Until recently, most video game systems didn’t need their own operating systems in order to play games. Especially in the cartridge era — the games themselves simply ran directly on the hardware and didn’t require the middleman of an operating system for any of the functionality of the consoles. There were exceptions for computers that doubled as home computers such as the Commodore, but systems like the NES never had their own dedicated OS. At least, until [Inkbox] designed and built the NES-OS.
The operating system does not have any command line, instead going directly for a graphical user interface. There are two programs that make up the operating system. The first is a settings application which allows the user to make various changes to the appearance and behavior of the OS, and the second is a word processor with support for the Japanese “Family Keyboard” accessory. The memory on the NES is limited, and since the OS loads entirely into RAM there’s only enough leftover space for eight total files. Those files themselves are limited to 832 bytes, which is one screen’s worth of text without scrolling.
While it might seem limited to those of us living in the modern era, the OS makes nearly complete use of the available processing power and memory of this 1980s system that was best known for Super Mario Bros. and Duck Hunt. It’s an impressive build for such a small package, and really dives into a lot of the hardware and limitations when building software for these systems. If you need more functionality than that, we’d recommend installing Linux on the NES Classic instead.
A hashquine is a fun way to show off your crypto-tricks — It’s a file that contains its own hash. In some file types it’s trivial, you just pick the hash to hit, and then put random data in a comment or other invisible field till you get a collision. A Python script that prints its own hash would be easy. But not every file type is so easy. Take PNG for instance. these files are split into chunks of data, and each chunk is both CRC-32 and adler32 checksummed. Make one change, and everything changes, in three places at once. Good luck finding that collision. So how exactly did [David Buchanan] generate that beautiful PNG, which does in fact md5sum to the value in the image? Very cleverly.
Thankfully [David] shared some of his tricks, and they’re pretty neat. The technique he details is a meet-in-the-middle hack, where 36 pairs of MD5 collision blocks are found, with the understanding that these 36 blocks will get added to the file. For each block, either A or B of the pair will get plugged in at that location, and the md5sum won’t change. It’s a total of 2^36 possible combinations of these blocks, which is more computation than was practical for this particular hack. The solution is to pre-compute the results of every possible combination of the first 18 blocks, and store the results in a lookup table. The second half of the collisions are run backwards from a target CRC value, and the result checked against the lookup table. Find a hit, and you just found a series of blocks that matches both your target md5sum and CRC32 results.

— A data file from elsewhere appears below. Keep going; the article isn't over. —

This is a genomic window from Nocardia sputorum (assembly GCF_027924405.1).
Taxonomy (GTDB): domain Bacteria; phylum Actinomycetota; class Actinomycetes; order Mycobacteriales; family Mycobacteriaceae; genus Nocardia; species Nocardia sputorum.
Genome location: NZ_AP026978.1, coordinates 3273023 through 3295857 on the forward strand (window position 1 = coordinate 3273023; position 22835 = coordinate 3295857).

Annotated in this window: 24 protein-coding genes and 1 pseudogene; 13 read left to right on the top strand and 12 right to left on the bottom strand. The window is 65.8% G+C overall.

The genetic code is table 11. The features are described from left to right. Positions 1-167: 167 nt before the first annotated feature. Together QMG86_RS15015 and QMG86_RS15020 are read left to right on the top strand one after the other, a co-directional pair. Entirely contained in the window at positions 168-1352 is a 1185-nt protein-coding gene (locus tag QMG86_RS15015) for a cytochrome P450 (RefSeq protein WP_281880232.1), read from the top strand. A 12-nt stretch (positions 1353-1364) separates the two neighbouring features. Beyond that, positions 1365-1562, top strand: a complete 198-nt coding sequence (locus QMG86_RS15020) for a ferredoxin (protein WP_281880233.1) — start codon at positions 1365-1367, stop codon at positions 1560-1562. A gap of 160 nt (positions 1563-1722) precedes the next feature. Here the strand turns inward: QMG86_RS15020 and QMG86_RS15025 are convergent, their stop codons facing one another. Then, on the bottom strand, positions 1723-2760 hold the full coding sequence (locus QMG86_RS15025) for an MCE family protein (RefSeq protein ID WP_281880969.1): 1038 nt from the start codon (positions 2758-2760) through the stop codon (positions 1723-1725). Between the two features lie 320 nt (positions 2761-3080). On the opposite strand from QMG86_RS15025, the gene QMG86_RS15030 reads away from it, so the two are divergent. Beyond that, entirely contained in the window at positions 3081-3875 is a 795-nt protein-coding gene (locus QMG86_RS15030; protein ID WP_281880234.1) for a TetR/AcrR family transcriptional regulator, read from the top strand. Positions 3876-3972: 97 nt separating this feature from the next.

Thanks to [Julian] for the tip! And as he described it, this hack is one that gets more impressive the more you think about it. Enjoy!
There’s nothing quite like old-school electrical gear, especially the stuff associated with power distribution. There’s something about the chunky, heavy construction, the thick bakelite cases, and the dials you can read from across the room. Double points for something that started life behind the Iron Curtain, as this delightful synchroscope appears to have.
So what exactly is a synchroscope, you ask? As [DiodeGoneWild] explains (in the best accent a human being has ever had), synchroscopes are used to indicate when two AC power sources are in phase with each other. This is important in power generation and distribution, where it just wouldn’t be a good idea to just connect a freshly started generator to a stable power grid. This synchroscope has a wonderfully robust mechanism inside, with four drive coils located 90° apart on a circular stator. Inside that is a moving coil attached to the meter’s needle, which makes this an induction motor that stops turning when the two input currents are in phase with each other.
The meter is chock full of engineering goodies, like the magnetic brake that damps the needle, and the neat inductive coupling method used to provide current to the moving coil. [DiodeGoneWild] does a great job explaining how the meter works, and does a few basic tests that show us the 60-odd years since this thing was made haven’t caused any major damage. We’re eager to see it put to the full test soon.